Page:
County receives retail pot license applications
A ticking clock
April 1: Eagle County’s deadline for accepting retail marijuana license applications.
April 20: The date by which Sweet Leaf Pioneer in Eagle hopes to begin retail sales.
July 1: The date when Eagle County will process applications from new prospective retail shops.
Oct. 1: The date when medical dispensaries can sell more than 30 percent of their supply to recreational customers.
EAGLE COUNTY — At the Sweet Leaf Pioneer medical marijuana dispensary in Eagle, Dieneka Manzanares gets calls and visitors just about every day. Many are tourists, looking to buy legal marijuana while on vacation in the Vail Valley. Right now, she has to turn them all away.
Those calls and visits are familiar to Murphy Murray, the co-owner and general manager of the Tree Line Premiere Dispensary in Eagle-Vail.
Right now, only people who have doctor-issued cards can buy anything from Sweet Leaf, Tree Line or any of the other dispensaries in the valley. Sweet Leaf, which has its town of Eagle approval and is waiting for its state license, may be the first in the valley to open its doors to retail customers, perhaps as soon as April 20. Meanwhile, the process for the other dispensaries in the valley — all of which are located in unincorporated Eagle County — is proceeding slowly. Murray said it could realistically be late spring or early summer before that shop opens its retail operation.
While several shops in Denver and elsewhere opened Jan. 1 for retail marijuana sales, Eagle County finalized its marijuana regulations late last year. Those regulations require a county license in addition to one issued by the state. The county also put a limit of eight licenses for the entire county — six in the Eagle River Valley, and two for the Basalt-El Jebel area. Until recently, no one had applied for any of those licenses.
With a Tuesday deadline looming for existing dispensaries to apply, Tree Line and one other dispensary have recently filed applications — along with the $2,000 application fee. County planner Scot Hunn expects more applications to come by next week, but here’s where the story gets, and remains, complicated.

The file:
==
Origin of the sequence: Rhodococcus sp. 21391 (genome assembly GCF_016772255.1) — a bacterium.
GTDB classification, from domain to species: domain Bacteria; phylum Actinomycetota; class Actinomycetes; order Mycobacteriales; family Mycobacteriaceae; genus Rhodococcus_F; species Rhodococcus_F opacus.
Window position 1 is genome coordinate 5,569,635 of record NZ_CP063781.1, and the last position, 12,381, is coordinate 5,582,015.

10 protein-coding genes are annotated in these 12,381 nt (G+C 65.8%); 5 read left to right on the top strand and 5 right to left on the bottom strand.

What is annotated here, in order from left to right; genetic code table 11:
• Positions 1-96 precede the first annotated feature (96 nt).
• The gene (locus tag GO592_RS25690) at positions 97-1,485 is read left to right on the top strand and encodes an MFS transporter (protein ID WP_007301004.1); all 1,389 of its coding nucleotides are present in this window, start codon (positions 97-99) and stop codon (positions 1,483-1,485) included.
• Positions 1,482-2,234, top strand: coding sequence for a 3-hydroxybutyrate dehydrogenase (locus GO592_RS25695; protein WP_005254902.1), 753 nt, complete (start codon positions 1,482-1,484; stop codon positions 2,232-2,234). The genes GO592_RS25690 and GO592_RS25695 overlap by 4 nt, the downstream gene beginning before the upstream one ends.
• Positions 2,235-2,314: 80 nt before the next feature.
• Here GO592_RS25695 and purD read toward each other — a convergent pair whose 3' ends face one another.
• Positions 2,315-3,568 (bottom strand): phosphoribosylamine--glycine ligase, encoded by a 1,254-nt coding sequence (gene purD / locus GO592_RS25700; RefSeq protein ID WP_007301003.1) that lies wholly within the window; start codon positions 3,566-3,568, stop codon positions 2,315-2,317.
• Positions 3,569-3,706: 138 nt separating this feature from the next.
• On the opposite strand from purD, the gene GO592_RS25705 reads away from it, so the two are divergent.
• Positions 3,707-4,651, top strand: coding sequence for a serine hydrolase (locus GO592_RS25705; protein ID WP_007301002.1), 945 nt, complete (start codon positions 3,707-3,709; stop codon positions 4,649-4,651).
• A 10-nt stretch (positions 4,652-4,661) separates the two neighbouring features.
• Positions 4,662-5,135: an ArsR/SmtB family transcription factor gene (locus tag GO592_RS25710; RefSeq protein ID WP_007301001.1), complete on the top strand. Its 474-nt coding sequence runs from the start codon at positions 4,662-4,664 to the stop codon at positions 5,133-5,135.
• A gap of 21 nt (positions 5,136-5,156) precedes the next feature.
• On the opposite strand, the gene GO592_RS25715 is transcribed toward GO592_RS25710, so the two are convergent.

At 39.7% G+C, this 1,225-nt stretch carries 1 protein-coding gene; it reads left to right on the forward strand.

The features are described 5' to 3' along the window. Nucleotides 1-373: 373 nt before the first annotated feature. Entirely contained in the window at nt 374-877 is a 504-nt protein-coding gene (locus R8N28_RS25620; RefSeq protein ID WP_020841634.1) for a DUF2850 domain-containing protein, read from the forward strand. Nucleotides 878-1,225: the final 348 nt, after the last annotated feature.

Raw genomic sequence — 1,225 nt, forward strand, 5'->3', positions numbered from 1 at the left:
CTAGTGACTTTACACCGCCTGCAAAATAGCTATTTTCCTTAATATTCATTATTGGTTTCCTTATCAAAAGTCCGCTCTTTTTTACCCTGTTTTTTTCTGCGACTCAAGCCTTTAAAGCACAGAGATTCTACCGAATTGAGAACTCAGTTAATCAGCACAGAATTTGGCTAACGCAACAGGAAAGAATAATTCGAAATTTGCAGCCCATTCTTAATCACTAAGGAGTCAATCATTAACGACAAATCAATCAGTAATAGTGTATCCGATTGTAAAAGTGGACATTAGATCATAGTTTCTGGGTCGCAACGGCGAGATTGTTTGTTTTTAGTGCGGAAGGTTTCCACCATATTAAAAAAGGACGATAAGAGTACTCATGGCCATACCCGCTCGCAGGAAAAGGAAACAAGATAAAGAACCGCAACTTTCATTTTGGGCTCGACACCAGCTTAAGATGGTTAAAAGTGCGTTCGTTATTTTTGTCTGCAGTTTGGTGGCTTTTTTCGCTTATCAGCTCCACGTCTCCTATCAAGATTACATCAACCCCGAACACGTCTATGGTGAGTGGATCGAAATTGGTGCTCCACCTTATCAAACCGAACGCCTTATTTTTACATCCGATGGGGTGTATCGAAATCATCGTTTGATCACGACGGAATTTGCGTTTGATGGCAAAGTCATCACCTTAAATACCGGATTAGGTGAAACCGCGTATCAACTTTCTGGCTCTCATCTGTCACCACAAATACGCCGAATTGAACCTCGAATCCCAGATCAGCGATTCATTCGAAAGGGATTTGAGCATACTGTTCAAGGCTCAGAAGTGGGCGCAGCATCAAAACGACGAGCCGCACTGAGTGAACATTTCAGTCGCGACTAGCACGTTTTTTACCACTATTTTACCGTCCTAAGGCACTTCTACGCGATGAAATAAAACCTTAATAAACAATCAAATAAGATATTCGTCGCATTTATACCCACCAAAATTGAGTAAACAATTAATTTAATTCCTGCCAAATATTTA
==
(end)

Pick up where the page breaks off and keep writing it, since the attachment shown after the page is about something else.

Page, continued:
Right now, dispensaries that want to sell recreational marijuana are given preference in both the county’s and state’s licensing process. That means a dispensary in “good standing” with the county and state will be first in line for a retail license.
Hunn said three of the county’s five dispensaries are in good standing right now. Hunn said the other two aren’t in compliance primarily because of building code problems with their location. Those dispensaries are making “good faith” efforts to straighten out their standing.
What that means is that the doors are open to others who want into the retail marijuana business. But that door isn’t going to open until at least July 1, when the preference for medical operations is lifted.
Hunn said he and other county officials are now trying to find the most equitable way for those prospective operators to apply for a very limited number of licenses. That method could be as simple as a drawing between those with qualified applications.
Those operators will be behind the dispensaries in getting open. But even existing dispensaries have a lot of work to do. Among the reasons the county has a separate license application is the desire to ensure retail operators meet a number of building-code requirements. In a building with other tenants, those requirements are going to include proper ventilation so the odors associated with growing and harvesting weed don’t infiltrate other units.
At both Sweet Leaf and Tree Line, prospective retail space has been rented for some time, waiting for final regulations and requirements. And, of course, holding that space has required paying rent for square footage that won’t start paying for itself for at least four months, after all the licenses have been issued.
“We can’t put a seed in a pot for recreational until we have our licenses,” Murray said.
Sweet Leaf at first will operate under the state’s “70/30” rule, meaning that just 30 percent of a dispensary’s product can be diverted to retail sales until Oct. 1. Tree Line will have dedicated retail product, but again, can’t start to grow until all its licenses are in place.
No matter how a retail operation gets its product, Murri said she expects demand to far outstrip supply for the foreseeable future.
“We’re seeing demand for as much as a couple of pounds a day,” Manzanares said. That’s quite a lot in a business where transactions are often done in fractions of an ounce.
Murri said even as Tree Line has expanded its inventory on the dispensary side, every ounce of new product is snapped up quickly.
Meanwhile, people keep calling and knocking on the door, asking for product that isn’t yet available.